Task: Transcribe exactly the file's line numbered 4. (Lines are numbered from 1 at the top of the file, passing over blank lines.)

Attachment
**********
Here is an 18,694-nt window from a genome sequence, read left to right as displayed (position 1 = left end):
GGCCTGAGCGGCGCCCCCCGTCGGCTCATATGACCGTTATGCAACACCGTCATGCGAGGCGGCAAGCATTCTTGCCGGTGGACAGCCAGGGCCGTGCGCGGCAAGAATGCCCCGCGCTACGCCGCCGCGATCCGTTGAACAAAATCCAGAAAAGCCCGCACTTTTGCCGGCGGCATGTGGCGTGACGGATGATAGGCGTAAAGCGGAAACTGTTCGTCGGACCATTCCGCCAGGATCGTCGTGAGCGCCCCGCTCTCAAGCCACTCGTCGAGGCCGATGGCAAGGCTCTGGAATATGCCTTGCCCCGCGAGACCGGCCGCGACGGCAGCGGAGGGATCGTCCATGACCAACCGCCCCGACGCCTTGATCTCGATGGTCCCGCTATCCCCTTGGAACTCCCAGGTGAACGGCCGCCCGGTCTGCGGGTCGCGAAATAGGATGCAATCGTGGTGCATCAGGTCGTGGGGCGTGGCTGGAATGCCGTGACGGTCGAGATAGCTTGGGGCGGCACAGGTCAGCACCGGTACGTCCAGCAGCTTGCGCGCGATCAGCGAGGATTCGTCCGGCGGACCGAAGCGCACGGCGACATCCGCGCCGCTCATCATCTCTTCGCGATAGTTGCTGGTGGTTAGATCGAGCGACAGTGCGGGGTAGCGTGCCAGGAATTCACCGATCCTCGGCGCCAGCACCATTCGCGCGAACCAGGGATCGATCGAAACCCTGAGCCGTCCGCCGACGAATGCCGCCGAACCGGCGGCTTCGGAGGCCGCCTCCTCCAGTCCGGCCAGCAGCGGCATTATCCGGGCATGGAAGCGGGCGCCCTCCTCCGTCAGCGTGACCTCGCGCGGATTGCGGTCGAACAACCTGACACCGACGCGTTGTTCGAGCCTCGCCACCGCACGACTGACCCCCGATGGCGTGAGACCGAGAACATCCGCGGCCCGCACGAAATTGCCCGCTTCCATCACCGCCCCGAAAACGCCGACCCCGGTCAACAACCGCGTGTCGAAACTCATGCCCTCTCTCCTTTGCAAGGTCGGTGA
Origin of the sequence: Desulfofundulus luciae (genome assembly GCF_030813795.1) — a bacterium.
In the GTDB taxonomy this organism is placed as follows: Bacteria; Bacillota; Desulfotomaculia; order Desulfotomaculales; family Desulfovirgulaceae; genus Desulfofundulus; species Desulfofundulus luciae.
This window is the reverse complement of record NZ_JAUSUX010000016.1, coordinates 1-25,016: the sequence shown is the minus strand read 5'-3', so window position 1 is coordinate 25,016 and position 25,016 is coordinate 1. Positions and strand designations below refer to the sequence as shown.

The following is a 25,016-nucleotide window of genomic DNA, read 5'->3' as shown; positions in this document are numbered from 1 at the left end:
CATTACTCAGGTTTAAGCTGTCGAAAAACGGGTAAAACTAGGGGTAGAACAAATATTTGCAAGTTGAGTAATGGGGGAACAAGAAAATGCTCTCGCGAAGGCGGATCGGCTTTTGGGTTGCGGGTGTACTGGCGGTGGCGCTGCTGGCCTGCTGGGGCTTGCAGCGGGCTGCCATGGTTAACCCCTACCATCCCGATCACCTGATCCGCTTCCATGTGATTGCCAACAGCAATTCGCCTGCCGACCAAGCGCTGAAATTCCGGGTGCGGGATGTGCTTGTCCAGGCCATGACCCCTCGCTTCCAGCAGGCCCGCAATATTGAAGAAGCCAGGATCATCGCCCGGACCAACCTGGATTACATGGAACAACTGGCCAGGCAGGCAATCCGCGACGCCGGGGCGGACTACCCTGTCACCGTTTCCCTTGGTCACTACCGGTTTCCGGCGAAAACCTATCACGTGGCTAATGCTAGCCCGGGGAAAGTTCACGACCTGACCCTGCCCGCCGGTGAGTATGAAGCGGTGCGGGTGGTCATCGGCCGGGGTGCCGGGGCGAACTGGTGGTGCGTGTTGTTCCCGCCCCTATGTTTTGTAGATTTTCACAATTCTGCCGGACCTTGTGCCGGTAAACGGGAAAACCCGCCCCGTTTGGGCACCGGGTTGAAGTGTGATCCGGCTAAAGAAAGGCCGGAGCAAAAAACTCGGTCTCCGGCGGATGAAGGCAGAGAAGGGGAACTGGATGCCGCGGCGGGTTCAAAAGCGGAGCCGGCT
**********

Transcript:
In the GTDB taxonomy this organism is placed as follows: Bacteria; Bacillota; Desulfotomaculia; order Desulfotomaculales; family Desulfovirgulaceae; genus Desulfofundulus; species Desulfofundulus luciae.